German wary of Ukrainian weapons ingrained in political culture – The Associated Press – en Español

German wary of Ukrainian weapons ingrained in political culture – The Associated Press – en Español

BERLIN (AP) – Germany has emerged as one of Ukraine’s leading arms suppliers in the 11 months since the Russian invasion, but Chancellor Olaf Scholz has also earned a reputation for hesitating any new move, causing impatience among allies.

Berlin’s perceived follow-up, most recently on the Leopard 2 main battle tanks that Kyiv has long sought, is rooted at least in part in a post-WWII political culture of military caution, along with today’s concerns about a possible escalation of the war.

On Friday, Germany moved closer to a decision on the delivery of the tanks and ordered a review of its Leopard inventory in preparation for a possible green light.

But there was still no commitment. Defense Minister Boris Pistorius dismissed the suggestion that Germany was in the way, but said: “We have to weigh all the pros and cons before deciding things like that just like that.”

It’s a pattern that’s repeated over the months, as Scholz initially held back from promising new, heavier gear, but then eventually agreed.

Most recently, Germany announced in early January that it would send 40 Marder armored personnel carriers to Ukraine in a joint announcement with the US, which pledged 50 Bradley armored vehicles.

This decision followed months of calls for Berlin to send in the Marder and fueled pressure to take it a step further to the Leopard tank.

“There’s a disconnect between the actual scale of the engagement and arms shipments — it’s Europe’s second largest supplier — and the reluctance with which it’s happening,” said Thomas Kleine-Brockhoff, a Berlin-based senior analyst at the think tank’s German Marshall Fund of the United States.

Scholz, an unwaveringly confident politician with a stubborn streak and little sense of bowing to public calls to action, consistently sticks to his line. He has said that Germany will not go it alone on weapons decisions, noting the need to avoid NATO becoming a direct party to the war with Russia.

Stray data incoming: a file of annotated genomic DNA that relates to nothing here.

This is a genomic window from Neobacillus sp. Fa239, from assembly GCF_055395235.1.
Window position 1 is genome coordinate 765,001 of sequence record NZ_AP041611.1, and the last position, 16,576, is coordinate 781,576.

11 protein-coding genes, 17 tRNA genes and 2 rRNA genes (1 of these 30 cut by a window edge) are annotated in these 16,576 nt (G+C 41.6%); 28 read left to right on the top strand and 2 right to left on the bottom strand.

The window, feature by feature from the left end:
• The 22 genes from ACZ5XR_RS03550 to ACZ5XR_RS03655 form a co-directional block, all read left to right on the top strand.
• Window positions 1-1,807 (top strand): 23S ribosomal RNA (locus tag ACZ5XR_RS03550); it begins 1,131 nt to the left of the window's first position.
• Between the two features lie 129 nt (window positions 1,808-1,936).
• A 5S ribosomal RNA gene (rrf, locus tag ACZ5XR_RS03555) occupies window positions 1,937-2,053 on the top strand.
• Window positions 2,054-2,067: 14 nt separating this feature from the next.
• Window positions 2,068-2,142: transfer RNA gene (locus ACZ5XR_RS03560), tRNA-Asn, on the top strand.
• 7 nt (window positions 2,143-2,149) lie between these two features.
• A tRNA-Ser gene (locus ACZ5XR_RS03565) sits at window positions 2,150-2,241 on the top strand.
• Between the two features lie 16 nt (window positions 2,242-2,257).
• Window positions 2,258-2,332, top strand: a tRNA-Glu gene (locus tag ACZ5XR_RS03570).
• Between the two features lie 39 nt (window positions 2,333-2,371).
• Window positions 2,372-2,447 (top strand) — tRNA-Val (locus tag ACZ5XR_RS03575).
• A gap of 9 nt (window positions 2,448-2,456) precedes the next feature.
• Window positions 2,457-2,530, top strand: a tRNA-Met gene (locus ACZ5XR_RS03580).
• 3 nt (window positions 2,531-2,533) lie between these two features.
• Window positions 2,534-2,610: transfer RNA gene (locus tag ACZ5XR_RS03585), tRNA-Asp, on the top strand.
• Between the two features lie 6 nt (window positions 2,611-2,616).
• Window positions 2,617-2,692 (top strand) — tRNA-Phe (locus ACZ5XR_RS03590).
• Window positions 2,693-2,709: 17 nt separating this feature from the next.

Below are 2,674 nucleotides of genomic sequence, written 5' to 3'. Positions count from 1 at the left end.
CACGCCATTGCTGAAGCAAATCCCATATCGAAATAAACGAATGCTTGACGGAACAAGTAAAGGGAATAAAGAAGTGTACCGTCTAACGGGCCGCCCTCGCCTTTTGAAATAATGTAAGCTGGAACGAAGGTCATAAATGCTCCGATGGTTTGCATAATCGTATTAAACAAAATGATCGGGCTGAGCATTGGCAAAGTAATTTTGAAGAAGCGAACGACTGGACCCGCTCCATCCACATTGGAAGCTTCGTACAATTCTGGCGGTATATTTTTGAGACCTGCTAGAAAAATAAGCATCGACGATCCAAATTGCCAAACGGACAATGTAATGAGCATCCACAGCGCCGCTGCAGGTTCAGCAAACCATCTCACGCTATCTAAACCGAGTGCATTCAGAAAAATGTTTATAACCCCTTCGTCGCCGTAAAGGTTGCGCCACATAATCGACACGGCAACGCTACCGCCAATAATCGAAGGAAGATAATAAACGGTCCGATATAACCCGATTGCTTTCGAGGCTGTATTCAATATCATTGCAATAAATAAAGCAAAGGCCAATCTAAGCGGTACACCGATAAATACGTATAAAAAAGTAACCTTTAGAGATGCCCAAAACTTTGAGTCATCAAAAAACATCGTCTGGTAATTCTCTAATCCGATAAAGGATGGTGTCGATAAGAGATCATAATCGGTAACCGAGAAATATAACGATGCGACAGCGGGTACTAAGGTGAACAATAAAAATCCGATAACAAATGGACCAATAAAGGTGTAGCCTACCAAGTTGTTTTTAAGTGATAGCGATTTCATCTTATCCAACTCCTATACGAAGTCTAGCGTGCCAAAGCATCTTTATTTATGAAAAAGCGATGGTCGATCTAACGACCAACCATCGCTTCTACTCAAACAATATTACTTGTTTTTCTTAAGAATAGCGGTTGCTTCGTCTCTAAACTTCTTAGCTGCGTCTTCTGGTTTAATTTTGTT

As the pressure mounted last week, he explained that he would not let “excited comments” push him into important security decisions. And he insisted that a majority in Germany supports his government’s “calm, considered and careful” decision-making.

Speaking at the World Economic Forum in Davos, Switzerland on Wednesday, Scholz listed some of the equipment Germany has sent to Ukraine, saying it represents “a profound turning point in German foreign and security policy.”

That is at least partly true. Germany refused to supply deadly weapons before the invasion began, reflecting a political culture partly rooted in the memory of Germany’s own history of 20th-century aggression – including the Nazi invasion of the Soviet Union.

“No German chancellor, from any party, wants to be seen as a frontman when pushing a military agenda – they want to try all other options before resorting to them,” Kleine-Brockhoff said. “And that’s why it is seen as positive for domestic consumption that a German chancellor is not leading the way here, is cautious, resists, and has tried all other options.”

Scholz faces calls from Germany’s centre-right opposition and some in his three-party governing coalition to be more proactive on military aid; less of his own centre-left Social Democratic Party, steeped for decades in the legacy of Cold War rapprochement that haunted predecessor Willy Brandt in the early 1970s.

Scholz “decided early on that he didn’t want to be a military leader in helping Ukraine,” said Kleine-Brockhoff, but “he wants to be a good ally and part of the alliance and in the midfield.”

But the cautious approach “drives allies insane” and raises questions about whether they can rely on the Germans, Kleine-Brockhoff conceded.

Berlin remained wary of the Leopard tank even after Britain announced last week that it would provide Ukraine with its own Challenger 2 tanks.

The hesitation is not just an issue between Berlin and Kyiv, as other countries would need Germany’s permission to send their own stocks of German-made leopards to Ukraine. On Wednesday, Polish Prime Minister Mateusz Morawiecki said Warsaw would consider surrendering its tanks without Berlin’s permission.

“Consent is secondary here. We’ll either get it quickly or we’ll do the right thing ourselves,” Morawiecki said.

British historian Timothy Garton Ash wrote in The Guardian and other newspapers this week that “the German government’s position on military support to Ukraine has come a long way since the eve of the Russian invasion.”

But he argued that the tank issue “has become a litmus test of Germany’s courage to resist nuclear blackmail (of Russian President Vladimir Putin), to overcome its own national cocktail of fears and doubts, and to defend a free and sovereign Ukraine,” and that Scholz should lead a “European Leopard Plan”.

It remains to be seen whether that will ultimately happen. The Scholz government has insisted on close coordination with the US, which may be partly because Germany – unlike Britain and France – relies on the US nuclear deterrent.

On Friday, Scholz spokesman Steffen Hebestreit denied reports that Germany had insisted on supplying Leopard tanks only if the US sent Abrams tanks of its own. He dismissed the notion that Berlin was lagging behind and insisted it was taking the right approach.

“These are not easy decisions and they need careful consideration,” he said. “And it’s about them being sustainable, everyone being able to pull along and stand behind them — and part of leadership is holding an alliance together.”


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